None of this is true.  When Bill W. presented his newly concocted Steps to the group of struggling alcoholics in New York, some of them were furious at his foisting religion on them, when what they needed was to get and stay sober.  Even when the Big Book was published, it is doubtful whether any of these alcoholics had “worked” the Steps.  At any rate, the Steps did not develop from collective experience.  Still, the Gay/Lesbian pamphlet is a good one.  It concludes by saying: “Alcoholism … can be arrested by not picking up that first drink.  This we do one day at a time with the help and guidance of other sober members of Alcoholics Anonymous.  Staying stopped is what the program of A.A. is all about.”  End of quotation.  This is a perfect summation of the True AA.

“This is A.A. — An introduction to the A.A. Recovery Program” is another good pamphlet.  My only criticisms are its inevitable section on the Steps and its failure to include Living Sober in its listing of AA books at the end of the pamphlet.

The worst AA pamphlet is “The AA Member — Medications & Other Drugs”, which clearly shows the influence of Big Pharma propaganda, and is therefore in violation of the 6th and 10th Traditions.  (Big Pharma refers to the pharmaceutical industry.)  This goes off topic, but if anyone wants to discuss it after this workshop is over, I’m willing.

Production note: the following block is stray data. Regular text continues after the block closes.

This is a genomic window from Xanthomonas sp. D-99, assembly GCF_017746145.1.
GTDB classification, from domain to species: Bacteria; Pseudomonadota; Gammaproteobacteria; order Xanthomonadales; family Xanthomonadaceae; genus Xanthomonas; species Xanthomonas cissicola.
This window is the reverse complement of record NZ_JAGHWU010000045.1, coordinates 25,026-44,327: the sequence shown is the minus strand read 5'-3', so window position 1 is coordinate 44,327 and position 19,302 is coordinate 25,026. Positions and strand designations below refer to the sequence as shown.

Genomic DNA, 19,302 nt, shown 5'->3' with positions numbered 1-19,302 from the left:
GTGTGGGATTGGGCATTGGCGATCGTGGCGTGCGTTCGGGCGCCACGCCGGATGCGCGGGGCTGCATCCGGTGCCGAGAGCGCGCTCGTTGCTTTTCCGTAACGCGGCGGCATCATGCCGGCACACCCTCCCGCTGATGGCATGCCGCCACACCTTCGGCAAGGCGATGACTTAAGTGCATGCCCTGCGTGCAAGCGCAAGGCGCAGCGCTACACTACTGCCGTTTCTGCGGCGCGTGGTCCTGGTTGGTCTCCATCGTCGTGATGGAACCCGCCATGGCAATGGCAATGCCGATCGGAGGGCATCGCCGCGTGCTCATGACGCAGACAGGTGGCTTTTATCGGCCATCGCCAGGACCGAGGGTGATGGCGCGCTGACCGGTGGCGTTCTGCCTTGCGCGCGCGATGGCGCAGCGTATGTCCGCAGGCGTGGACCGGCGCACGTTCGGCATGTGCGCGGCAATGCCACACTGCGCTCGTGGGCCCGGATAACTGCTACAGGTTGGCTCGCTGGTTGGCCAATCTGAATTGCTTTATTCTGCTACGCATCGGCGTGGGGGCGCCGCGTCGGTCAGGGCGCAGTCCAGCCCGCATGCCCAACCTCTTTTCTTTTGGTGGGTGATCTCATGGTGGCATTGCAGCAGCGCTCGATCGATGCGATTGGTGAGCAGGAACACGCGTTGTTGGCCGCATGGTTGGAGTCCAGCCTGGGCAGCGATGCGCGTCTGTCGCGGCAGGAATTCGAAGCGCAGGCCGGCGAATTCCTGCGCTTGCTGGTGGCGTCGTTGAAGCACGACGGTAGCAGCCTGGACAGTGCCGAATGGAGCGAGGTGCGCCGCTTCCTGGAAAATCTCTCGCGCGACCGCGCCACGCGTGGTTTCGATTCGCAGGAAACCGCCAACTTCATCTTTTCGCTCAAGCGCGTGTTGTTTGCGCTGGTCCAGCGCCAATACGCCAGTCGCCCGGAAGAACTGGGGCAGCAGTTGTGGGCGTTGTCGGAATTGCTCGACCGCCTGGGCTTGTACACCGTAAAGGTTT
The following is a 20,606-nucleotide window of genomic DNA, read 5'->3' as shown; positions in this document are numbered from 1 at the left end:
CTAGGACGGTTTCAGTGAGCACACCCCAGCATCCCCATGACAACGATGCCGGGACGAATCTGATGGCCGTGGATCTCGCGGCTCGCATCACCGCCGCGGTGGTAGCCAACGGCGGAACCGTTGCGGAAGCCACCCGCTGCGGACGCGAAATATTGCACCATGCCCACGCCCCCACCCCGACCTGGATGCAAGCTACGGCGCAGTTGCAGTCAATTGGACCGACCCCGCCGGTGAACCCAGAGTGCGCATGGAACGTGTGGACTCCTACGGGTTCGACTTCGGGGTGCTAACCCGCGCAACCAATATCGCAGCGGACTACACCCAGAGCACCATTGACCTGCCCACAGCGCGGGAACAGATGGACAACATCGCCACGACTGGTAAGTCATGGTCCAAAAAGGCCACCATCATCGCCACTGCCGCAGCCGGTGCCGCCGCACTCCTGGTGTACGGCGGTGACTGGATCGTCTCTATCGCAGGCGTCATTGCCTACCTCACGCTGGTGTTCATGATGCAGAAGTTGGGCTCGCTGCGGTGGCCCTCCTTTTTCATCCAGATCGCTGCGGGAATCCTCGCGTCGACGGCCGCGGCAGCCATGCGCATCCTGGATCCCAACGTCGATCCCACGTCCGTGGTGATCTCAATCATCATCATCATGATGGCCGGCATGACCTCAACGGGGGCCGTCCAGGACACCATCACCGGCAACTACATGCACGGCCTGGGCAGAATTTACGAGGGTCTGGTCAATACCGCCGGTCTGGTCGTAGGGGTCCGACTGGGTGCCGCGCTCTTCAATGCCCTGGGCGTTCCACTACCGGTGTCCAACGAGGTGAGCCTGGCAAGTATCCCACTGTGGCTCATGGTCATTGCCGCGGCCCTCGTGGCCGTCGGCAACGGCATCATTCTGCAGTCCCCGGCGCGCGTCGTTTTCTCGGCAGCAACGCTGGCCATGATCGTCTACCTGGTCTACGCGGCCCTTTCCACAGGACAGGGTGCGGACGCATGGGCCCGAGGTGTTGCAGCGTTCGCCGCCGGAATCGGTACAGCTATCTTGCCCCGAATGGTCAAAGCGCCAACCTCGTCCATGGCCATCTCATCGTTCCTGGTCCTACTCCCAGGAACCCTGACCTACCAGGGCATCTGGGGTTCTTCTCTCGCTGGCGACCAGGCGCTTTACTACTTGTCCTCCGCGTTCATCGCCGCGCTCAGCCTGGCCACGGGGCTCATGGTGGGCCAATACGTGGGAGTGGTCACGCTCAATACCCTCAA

“The Twelve Traditions Illustrated” is a good pamphlet, despite its repulsively cute illustrations.  It does not reproduce the Steps.  But even here, in discussing the Second Tradition, it refers to AA as “a spiritual program” and to “the spiritual concept of the ‘group conscience’”.

To conclude: every single one of the pamphlets should be revised — to get rid of the religiosity, which doesn’t belong in them.

For the most part, the Traditions are fine.  Unlike the Steps, the Traditions really did develop out of experience, and they are the reason that AA has survived for eight decades.  However, one change ought to be made.  The second Tradition reads:

For our group purpose there is but one ultimate authority — a loving God as He may express Himself in our group conscience.  Our leaders are but trusted servants; they do not govern.”

This is asinine.  For example: Every year for decades the Perry Street Workshop held a group conscience meeting on the issue of smoking at meetings.  Every year the “loving God” decided in favor of cigarettes, until one year He changed His mind, and the group voted to ban smoking.  When the smoke cleared, almost everyone could see that smoking should not have been allowed in the first place.  But by then smoking had already killed dozens or even hundreds of Perry Street members — some drank themselves to death because they’d been driven away by the smoke; some died of cancer, heart attacks, or emphysema; some relapsed on cigarettes, after having kicked the habit, since the second-hand smoke reactivated their addiction.  With a “loving God” like this, who need fiends from Hell?